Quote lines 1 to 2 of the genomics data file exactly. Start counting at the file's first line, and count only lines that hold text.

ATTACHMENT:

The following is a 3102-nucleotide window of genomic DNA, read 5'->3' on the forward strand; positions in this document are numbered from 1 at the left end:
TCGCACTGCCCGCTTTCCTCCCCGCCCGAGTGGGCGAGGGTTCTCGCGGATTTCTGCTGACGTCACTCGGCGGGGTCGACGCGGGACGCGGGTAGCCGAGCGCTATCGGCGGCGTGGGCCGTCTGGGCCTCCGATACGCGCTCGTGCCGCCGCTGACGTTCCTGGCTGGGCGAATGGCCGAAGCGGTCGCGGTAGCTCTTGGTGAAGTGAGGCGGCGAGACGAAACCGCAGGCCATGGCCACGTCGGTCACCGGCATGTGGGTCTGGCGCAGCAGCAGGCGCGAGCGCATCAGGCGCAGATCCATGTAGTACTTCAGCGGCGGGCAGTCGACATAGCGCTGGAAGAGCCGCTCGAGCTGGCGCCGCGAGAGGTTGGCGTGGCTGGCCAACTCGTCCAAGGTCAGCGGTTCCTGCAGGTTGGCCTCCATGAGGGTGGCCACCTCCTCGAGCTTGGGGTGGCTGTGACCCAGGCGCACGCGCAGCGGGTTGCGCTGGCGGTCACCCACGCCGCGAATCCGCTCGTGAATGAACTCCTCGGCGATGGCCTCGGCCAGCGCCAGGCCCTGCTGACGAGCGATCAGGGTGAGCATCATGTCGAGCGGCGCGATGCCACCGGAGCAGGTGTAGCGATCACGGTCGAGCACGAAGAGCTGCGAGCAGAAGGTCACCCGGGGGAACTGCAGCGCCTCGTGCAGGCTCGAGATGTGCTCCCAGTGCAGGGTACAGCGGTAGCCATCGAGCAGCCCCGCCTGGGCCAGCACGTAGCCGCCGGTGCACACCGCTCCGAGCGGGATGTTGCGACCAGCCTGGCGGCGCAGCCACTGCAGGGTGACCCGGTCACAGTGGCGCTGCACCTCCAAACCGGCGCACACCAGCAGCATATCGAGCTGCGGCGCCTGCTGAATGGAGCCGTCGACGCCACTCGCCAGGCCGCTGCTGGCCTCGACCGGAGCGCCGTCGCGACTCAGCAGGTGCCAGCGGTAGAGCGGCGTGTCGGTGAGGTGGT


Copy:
The following is a 3102-nucleotide window of genomic DNA, read 5'->3' on the forward strand; positions in this document are numbered from 1 at the left end:
TCGCACTGCCCGCTTTCCTCCCCGCCCGAGTGGGCGAGGGTTCTCGCGGATTTCTGCTGACGTCACTCGGCGGGGTCGACGCGGGACGCGGGTAGCCGAGCGCTATCGGCGGCGTGGGCCGTCTGGGCCTCCGATACGCGCTCGTGCCGCCGCTGACGTTCCTGGCTGGGCGAATGGCCGAAGCGGTCGCGGTAGCTCTTGGTGAAGTGAGGCGGCGAGACGAAACCGCAGGCCATGGCCACGTCGGTCACCGGCATGTGGGTCTGGCGCAGCAGCAGGCGCGAGCGCATCAGGCGCAGATCCATGTAGTACTTCAGCGGCGGGCAGTCGACATAGCGCTGGAAGAGCCGCTCGAGCTGGCGCCGCGAGAGGTTGGCGTGGCTGGCCAACTCGTCCAAGGTCAGCGGTTCCTGCAGGTTGGCCTCCATGAGGGTGGCCACCTCCTCGAGCTTGGGGTGGCTGTGACCCAGGCGCACGCGCAGCGGGTTGCGCTGGCGGTCACCCACGCCGCGAATCCGCTCGTGAATGAACTCCTCGGCGATGGCCTCGGCCAGCGCCAGGCCCTGCTGACGAGCGATCAGGGTGAGCATCATGTCGAGCGGCGCGATGCCACCGGAGCAGGTGTAGCGATCACGGTCGAGCACGAAGAGCTGCGAGCAGAAGGTCACCCGGGGGAACTGCAGCGCCTCGTGCAGGCTCGAGATGTGCTCCCAGTGCAGGGTACAGCGGTAGCCATCGAGCAGCCCCGCCTGGGCCAGCACGTAGCCGCCGGTGCACACCGCTCCGAGCGGGATGTTGCGACCAGCCTGGCGGCGCAGCCACTGCAGGGTGACCCGGTCACAGTGGCGCTGCACCTCCAAACCGGCGCACACCAGCAGCATATCGAGCTGCGGCGCCTGCTGAATGGAGCCGTCGACGCCACTCGCCAGGCCGCTGCTGGCCTCGACCGGAGCGCCGTCGCGACTCAGCAGGTGCCAGCGGTAGAGCGGCGTGTCGGTGAGGTGGT